Hollywood studios and cinemas love 3D movies. Not because they think it improves their movies, but because it’s almost impossible to pirate the 3D cinema experience and because they can charge higher prices for cinema tickets.
In 2014 I ran a survey of over 1,200 film industry professionals and I asked them whether they felt that a movie is more enjoyable in 3D when compared with 2D. Overall, only 5% of respondents prefered 3D, and almost all of these people worked in either marketing or in professions such as film accountancy or law.
So the move to 3D has not been one of artistic vision or based on a deeply-held belief that 3D movies are better. Rather, it has been pure pragmatism when focusing on the bottom line. Therefore, will this decline in 3D revenues mean that we start to see fewer 3D movie releases?
Well, maybe. But in order for the studios to stop producing 3D movies, there would have to be a 3D decline worldwide. Currently, movies in either 3D or IMAX formats have a much easier time getting released in the second-largest movie market – China. (More on that at stephenfollows.com/film-business-in-china).
In 2007, the US and Canada had between them 77% of the world’s 3D screens (994 of a worldwide total of 1,297). By 2016, there were 17 times as many 3D screens in North America (16,745) but the global total had increased by over 67 times (to 87,176).
This means that a decline in US 3D revenues is more than offset by the growth in other parts of the world.
3D TV RIP
Before we leave this topic it’s worth us briefly visiting another frontier of the third-dimensional front – 3D home cinema. It seems as though the journey the 3D television market has taken mirrors the 3D cinema journey, albeit at a much quicker pace.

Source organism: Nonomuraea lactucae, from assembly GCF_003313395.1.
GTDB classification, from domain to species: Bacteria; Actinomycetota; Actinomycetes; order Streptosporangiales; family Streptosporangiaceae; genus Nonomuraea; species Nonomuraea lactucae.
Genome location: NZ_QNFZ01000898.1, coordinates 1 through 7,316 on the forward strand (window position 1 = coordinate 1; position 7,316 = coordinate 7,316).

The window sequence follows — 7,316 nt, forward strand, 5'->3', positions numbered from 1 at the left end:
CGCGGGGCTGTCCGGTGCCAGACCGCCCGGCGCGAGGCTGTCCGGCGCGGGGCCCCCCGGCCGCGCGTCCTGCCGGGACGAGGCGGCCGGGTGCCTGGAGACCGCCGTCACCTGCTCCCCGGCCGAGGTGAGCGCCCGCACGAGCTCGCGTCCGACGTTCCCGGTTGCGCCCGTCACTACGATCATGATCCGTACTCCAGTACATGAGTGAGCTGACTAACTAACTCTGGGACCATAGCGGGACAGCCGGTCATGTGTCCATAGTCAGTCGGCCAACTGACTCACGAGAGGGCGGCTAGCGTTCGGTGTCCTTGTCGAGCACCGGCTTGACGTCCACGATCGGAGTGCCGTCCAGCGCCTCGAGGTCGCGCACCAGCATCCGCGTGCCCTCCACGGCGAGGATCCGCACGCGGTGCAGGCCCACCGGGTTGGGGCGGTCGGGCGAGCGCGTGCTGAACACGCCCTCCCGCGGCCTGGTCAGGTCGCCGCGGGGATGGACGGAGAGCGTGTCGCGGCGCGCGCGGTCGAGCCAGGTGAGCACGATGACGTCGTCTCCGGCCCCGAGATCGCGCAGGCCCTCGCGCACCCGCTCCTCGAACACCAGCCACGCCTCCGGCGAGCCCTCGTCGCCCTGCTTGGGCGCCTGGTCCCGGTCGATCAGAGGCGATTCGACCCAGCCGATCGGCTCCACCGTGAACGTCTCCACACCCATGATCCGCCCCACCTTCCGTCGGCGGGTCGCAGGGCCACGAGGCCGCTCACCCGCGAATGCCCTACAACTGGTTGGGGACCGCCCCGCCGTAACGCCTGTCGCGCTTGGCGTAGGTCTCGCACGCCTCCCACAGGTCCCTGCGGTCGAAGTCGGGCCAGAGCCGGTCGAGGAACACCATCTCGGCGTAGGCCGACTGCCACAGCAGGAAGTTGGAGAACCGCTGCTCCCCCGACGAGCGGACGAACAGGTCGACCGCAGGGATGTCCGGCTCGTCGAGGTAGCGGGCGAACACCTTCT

First, there was the flurry of excitement. In a 2010 survey by Roxio, 84% of US consumers said they were interested in viewing Hollywood 3D movies at home. 80% also said they believe they will film or photograph family events in 3D within five years.
Initial examples proved popular with early-adopters. Panasonic brought out the world’s first 3D home entertainment system in March 2010, priced at $2,900, plus $150 for each set of 3D glasses. Despite the high price tag, these models sold out in their first week on sale.
The hype built. Predictions were made that by 2014 over a third of televisions sold would be 3D.
The reality was underwhelming. A 2012 NPD survey revealed that just 14% of people considering buying a new television regarded 3D functionality as a “must have” feature. Four out of five respondents blamed the need to wear glasses as their main reason for not wanting a 3D television.
Confidence slipped. Articles started to appear questioning the inevitability of a 3D TV boom, including “The 3D Hype Bubble Is Now Completely Busted” (Time, July 2012), “3D TV Is Dead” (The Atlantic, January 2014) and “Is 3D TV Dead or Just Dormant?” (Motley Fool, January 2014). And it wasn’t just the media questioning the hype. A senior manager within Panasonic was quoted in 2013 as saying that while his company had “spent a lot of money investing in 3D” the investment “hadn’t really worked“.
In 2010, a YouGov survey showed that two-thirds of Britons believed that most TV in the future would be watched in 3D. By 2016 the majority had swung against 3D, with more Britons believing it wasn’t the future than those who did.
Sales declined. In 2012, 3D television accounted for 23% of the amount spent on television in the US. By 2015 that had fallen to 16% and in 2016 it was at just 8%.